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The electrically charged Sun and its four inner planets move through the galaxy.
From: A Little Book of Coincidence by John Martineau.

Magnetic Storms
Dec 20, 2010

Strong magnetic disturbances are usually observed when there are bright aurorae.

In 1903, Kristian Birkeland's Arctic expedition led him to propose that the aurorae were electrically energized by currents flowing parallel to the formation. Since electric currents flow in closed circuits, and since the auroral glow seemed to be caused by processes in distant space, he suggested that the currents travel down from space at one end of the arc and then back out to space at the other end.

In 1973, the U.S. Navy satellite Triad flew through this electrically charged layer. The onboard magnetometer found two gigantic current sheets, each carrying a million amperes or more, one descending on the auroral zone's morning side and one ascending on the evening side.

Physical processes require an energy input that can change from one form to another. Consensus views also suggest that this holds true for geomagnetic, or auroral, substorms. It is no accident, according to scientists, that they take place when the interplanetary magnetic field (IMF) slants to the South. The southern orientation, it is said, means faster "reconnection" between interplanetary and terrestrial field lines, initiating rapid release of magnetic fields and plasma from Earth's sunlit side.

How this energy is released, as well as what starts the process, are still controversial subjects. Energy in nature cannot be destroyed, as the conservation of energy law states; it changes from one form to another. When electricity powers a motor, it is converted to kinetic energy. When friction stops motion, the kinetic energy converts to heat. Magnetic energy is also thought to reappear in different forms. Some becomes heat, increasing the velocity of plasma ions and electrons. Some of the energy ends up driving electric currents in a circuit linking the plasma sheet with Earth.

Don Scott's commentary about magnetic reconnection should be kept in mind when reading reports from NASA about Earth's interaction with the plasma stream (commonly called the solar wind) and electromagnetic energy radiating from the Sun. He notes that magnetic field lines are only convenient ideas and nothing more. They indicate a magnetic field’s direction. Schematic diagrams consisting of magnetic field lines are useful for visualizing its shape and strength, although lines of force do not exist in space anymore than lines of latitude or longitude do.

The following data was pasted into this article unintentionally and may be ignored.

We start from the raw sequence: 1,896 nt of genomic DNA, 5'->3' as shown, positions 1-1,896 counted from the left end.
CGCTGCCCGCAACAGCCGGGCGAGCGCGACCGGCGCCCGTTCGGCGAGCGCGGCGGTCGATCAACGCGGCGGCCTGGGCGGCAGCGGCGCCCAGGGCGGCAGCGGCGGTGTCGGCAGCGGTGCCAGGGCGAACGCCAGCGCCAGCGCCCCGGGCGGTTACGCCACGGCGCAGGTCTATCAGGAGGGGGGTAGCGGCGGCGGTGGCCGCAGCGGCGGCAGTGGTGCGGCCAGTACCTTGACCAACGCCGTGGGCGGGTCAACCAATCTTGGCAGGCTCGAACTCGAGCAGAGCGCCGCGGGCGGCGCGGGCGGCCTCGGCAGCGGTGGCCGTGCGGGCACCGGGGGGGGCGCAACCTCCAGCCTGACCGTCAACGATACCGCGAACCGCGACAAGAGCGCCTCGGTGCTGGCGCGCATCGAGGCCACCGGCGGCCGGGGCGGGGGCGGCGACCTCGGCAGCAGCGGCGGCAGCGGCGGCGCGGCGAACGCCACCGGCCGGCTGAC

Magnetic field lines do not move, since the field is continuous. Consensus opinions ignore that fact and speak of field lines that can move, touch, merge, and "detonate." Scott's observation is that if this idea were to be applied to circles of longitude, they would come together and "merge" in the polar regions and could be theorized to be the source of gravitational energy.

There is no such thing as "magnetic merging" or "reconnection" of magnetic field lines in the real world. The energy comes from electrical currents, which can move, touch, merge, and detonate. The cellular structure confining electric currents in space is not directly observable, except by flying a space probe through them. They have been detected on Earth and in near-space.

Do we assume that the Solar System is the only place in the Universe where electric currents play an active role? Electric Universe advocates prefer to assume that the space beyond our Solar System obeys the same physical laws of plasma interaction that are observed here. Those laws are founded in electricity.

Stephen Smith



"The Cosmic Thunderbolt"

YouTube video, first glimpses of Episode Two in the "Symbols of an Alien Sky" series.


And don't forget: "The Universe Electric"

Three ebooks in the Universe Electric series are now available. Consistently praised for easily understandable text and exquisite graphics.

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Authors David Talbott and Wallace Thornhill introduce the reader to an age of planetary instability and earthshaking electrical events in ancient times. If their hypothesis is correct, it could not fail to alter many paths of scientific investigation.
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Professor of engineering Donald Scott systematically unravels the myths of the "Big Bang" cosmology, and he does so without resorting to black holes, dark matter, dark energy, neutron stars, magnetic "reconnection", or any other fictions needed to prop up a failed theory.
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In language designed for scientists and non-scientists alike, authors Wallace Thornhill and David Talbott show that even the greatest surprises of the space age are predictable patterns in an electric universe.
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